A U.S. National Guard soldier wearing personal protective equipment (PPE) wait for patients to arrive to a drive-thru testing center for coronavirus at Lehman College on March 28, 2020 in the Bronx, New York City. The center, opened March 23 at Lehman College, can test up to 500 people per day for COVID-19.
Nursing home workers raise alarm about lack of supplies
03:41 - Source: CNN

Editor’s Note: Robert Egge is the chief public policy officer of the Alzheimer’s Association and the executive director of the Alzheimer’s Impact Movement. The views expressed in this commentary are his own. Read more opinion on CNN.

CNN  — 

The battle against Alzheimer’s has never been easy. This devastating disease has been wreaking havoc on families across the globe for far too long. More than 5 million Americans are already living with Alzheimer’s. By 2050, this number is projected to nearly triple to 14 million. Researchers, lawmakers and the Alzheimer’s Association have been working aggressively to combat this global killer, but a new challenge is threatening those we are working to support.

Coronavirus is the pandemic that few predicted. It has not only changed our lives, it has taken lives. Over 120,000 deaths have been confirmed in the United States. As many as 2.3 million Americans have contracted the virus, and the tally may be 10 times higher than reported, according to the head of the Centers for Disease Control and Prevention, Robert Redfield.

The Covid-19 massive outbreak has swept across the globe and created a perfect storm of destruction for those whose health is already weak. Dementia-related behaviors, increased age and common health conditions that often accompany dementia increase the risk of Covid-19, leaving people with Alzheimer’s and other conditions alike among the most vulnerable during the current crisis. Many families entrust long-term care communities to provide good attention and safety for their loved ones, including the 48% who have Alzheimer’s or another dementia. But it has become apparent that their lives are at greater risk than ever before.

It wasn’t until mid-March that the CDC announced that Covid-19 had permeated nursing homes. Long-term care and assisted living communities were not fully informed about the factors that cause spread and ill-equipped to prevent or slow it once they were alerted.

The problem is so pervasive that on June 16 the US House of Representatives launched an investigation asking the Centers for Medicare and Medicaid Services (CMS) and five nursing home companies for details about their structure and preparedness for the coronavirus crisis. The Congressional panel is probing a wide range of issues, including whether enough testing and personal protective equipment (PPE) supplies were available in the care settings for patients and staff. And while it is important to learn from the past for future planning, what’s most important right now is recognizing that this is still a crisis that has gone unaddressed, and we need a comprehensive response to provide nursing homes what they need right now.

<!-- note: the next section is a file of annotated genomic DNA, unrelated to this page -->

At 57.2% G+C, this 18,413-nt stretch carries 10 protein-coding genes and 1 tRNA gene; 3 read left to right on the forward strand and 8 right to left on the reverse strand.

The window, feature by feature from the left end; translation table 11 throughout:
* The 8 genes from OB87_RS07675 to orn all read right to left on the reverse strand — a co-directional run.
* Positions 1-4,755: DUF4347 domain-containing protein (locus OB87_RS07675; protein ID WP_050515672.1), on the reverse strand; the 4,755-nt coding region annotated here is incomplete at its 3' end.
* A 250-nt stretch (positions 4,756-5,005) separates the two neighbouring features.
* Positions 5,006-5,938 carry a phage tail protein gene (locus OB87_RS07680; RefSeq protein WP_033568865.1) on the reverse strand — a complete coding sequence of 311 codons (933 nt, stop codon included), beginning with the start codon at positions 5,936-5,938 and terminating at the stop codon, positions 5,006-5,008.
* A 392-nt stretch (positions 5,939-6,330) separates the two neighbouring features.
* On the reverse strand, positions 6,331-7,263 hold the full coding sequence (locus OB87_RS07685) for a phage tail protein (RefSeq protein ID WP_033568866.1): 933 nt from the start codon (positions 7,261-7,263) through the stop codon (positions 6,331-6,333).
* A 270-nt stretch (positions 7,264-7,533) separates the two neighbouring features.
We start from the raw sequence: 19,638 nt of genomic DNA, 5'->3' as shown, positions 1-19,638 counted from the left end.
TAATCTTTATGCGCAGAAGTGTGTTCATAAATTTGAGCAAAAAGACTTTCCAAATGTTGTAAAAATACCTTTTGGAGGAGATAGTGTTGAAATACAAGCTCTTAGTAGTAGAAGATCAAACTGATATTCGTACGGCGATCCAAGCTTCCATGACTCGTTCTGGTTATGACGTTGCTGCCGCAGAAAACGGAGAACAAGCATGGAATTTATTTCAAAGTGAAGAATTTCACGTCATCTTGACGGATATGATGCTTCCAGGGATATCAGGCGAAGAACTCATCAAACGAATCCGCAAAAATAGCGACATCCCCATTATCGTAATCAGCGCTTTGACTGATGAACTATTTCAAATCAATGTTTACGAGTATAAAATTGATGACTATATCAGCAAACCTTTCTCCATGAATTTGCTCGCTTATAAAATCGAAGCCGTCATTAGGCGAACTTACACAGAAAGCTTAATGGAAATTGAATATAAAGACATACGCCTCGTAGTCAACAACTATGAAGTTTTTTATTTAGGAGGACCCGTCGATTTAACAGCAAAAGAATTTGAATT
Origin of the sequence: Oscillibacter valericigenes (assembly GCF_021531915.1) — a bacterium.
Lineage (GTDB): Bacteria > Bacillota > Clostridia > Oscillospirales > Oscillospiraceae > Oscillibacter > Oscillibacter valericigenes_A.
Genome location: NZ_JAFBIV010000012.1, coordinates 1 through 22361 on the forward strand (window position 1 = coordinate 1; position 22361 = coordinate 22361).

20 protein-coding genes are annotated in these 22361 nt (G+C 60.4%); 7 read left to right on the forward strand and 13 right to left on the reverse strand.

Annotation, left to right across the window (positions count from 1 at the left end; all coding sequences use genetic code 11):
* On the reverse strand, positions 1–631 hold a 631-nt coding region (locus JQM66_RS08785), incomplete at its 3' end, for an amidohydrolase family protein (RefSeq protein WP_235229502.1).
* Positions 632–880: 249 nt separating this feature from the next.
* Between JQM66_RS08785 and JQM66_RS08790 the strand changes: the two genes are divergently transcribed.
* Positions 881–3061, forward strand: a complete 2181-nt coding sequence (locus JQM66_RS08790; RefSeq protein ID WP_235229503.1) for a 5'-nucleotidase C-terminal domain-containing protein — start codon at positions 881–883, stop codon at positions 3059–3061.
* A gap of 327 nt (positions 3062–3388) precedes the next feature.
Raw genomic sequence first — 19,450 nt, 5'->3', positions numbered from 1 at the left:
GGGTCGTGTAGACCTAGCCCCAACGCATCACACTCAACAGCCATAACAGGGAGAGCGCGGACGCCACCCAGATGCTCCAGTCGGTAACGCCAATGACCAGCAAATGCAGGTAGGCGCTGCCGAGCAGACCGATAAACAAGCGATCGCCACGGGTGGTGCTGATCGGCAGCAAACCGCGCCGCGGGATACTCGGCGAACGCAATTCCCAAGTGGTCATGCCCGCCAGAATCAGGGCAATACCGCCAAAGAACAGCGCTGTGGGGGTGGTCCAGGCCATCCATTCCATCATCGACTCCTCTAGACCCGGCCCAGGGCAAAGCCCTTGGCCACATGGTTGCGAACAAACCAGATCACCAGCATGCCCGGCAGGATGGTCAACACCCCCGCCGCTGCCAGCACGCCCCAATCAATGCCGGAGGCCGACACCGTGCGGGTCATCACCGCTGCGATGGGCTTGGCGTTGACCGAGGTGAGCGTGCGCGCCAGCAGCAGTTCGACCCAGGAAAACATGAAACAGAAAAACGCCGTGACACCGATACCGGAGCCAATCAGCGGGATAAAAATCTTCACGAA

After months trying to determine the toll this virus is having on these residents and staff, the CMS provided a preliminary answer earlier this month, and then updated their numbers quickly after. It now reports that nearly 32,000 have died from the virus in nursing homes and 60,000 were infected. This is a tragic statistic but it does not even paint the full picture of devastation. These numbers only include federally regulated nursing homes not assisted living facilities.

The CMS has announced more aggressive infection control measures, but increasing fines and withholding funds is not the urgent and immediate remedy needed to allow nursing homes to care for their residents properly. The death toll has reached unacceptable heights because of the limited testing and lack of PPE in facilities across the country.

The Alzheimer’s Association has been sounding the alarm for our publicly elected officials to better protect long-term care residents, including the release of specific policy recommendations for improving the state and federal response to the pandemic in long-term care settings. These guidelines, which include enhanced testing and reporting, protocols for responding to “hot spots” and ensuring all long-term care communities have necessary equipment to protect themselves and their residents, are critical and desperately needed.

An analysis of state data gathered by USA Today found that more than 40,600 long-term care residents and workers have died of Covid-19 over the last three months. This makes up between 35% to 40% of the nation’s death toll attributed to the coronavirus. While this helps show the dire need for policies to protect those most vulnerable during this pandemic, this data undersells the true amount of harm this virus has caused.

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    Seven states, including Alaska, Hawaii, North Dakota, South Dakota, Arizona, Missouri and Michigan, did not provide the number of deaths in long-term care to the study, and to further complicate the tally, New York, the state with the most resident deaths, did not include those who had been transferred to hospitals.

    Given all that is now known, the national response to this still developing crisis needs to be swift, effective and coordinated across federal, state and local governments so that we support all long-term care communities immediately.

    The Alzheimer’s Association implores our elected officials to help support those living with dementia, and their caregivers, by implementing immediate policies to support nursing homes and assisted living communities. More than 2.4 million people live in long-term care settings, and every single one of their lives are in jeopardy until the necessary policies are in place to protect them.